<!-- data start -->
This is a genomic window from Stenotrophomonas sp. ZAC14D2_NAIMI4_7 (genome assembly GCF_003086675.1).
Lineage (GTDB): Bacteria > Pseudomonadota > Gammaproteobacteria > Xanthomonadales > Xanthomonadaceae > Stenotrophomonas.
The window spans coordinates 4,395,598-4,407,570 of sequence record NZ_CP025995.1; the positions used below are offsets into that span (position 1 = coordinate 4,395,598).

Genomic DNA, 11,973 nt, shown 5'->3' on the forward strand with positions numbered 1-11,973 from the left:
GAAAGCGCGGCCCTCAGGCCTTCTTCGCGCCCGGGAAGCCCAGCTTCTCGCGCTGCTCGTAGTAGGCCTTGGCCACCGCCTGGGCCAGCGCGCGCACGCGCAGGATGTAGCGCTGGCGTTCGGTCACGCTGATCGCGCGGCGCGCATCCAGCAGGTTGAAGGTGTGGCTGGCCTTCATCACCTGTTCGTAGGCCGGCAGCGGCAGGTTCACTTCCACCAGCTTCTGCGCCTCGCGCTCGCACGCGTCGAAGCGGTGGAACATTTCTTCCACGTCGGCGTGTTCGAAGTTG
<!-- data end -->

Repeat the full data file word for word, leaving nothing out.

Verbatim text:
This is a genomic window from Stenotrophomonas sp. ZAC14D2_NAIMI4_7 (genome assembly GCF_003086675.1).
Lineage (GTDB): Bacteria > Pseudomonadota > Gammaproteobacteria > Xanthomonadales > Xanthomonadaceae > Stenotrophomonas.
The window spans coordinates 4,395,598-4,407,570 of sequence record NZ_CP025995.1; the positions used below are offsets into that span (position 1 = coordinate 4,395,598).

Genomic DNA, 11,973 nt, shown 5'->3' on the forward strand with positions numbered 1-11,973 from the left:
GAAAGCGCGGCCCTCAGGCCTTCTTCGCGCCCGGGAAGCCCAGCTTCTCGCGCTGCTCGTAGTAGGCCTTGGCCACCGCCTGGGCCAGCGCGCGCACGCGCAGGATGTAGCGCTGGCGTTCGGTCACGCTGATCGCGCGGCGCGCATCCAGCAGGTTGAAGGTGTGGCTGGCCTTCATCACCTGTTCGTAGGCCGGCAGCGGCAGGTTCACTTCCACCAGCTTCTGCGCCTCGCGCTCGCACGCGTCGAAGCGGTGGAACATTTCTTCCACGTCGGCGTGTTCGAAGTTG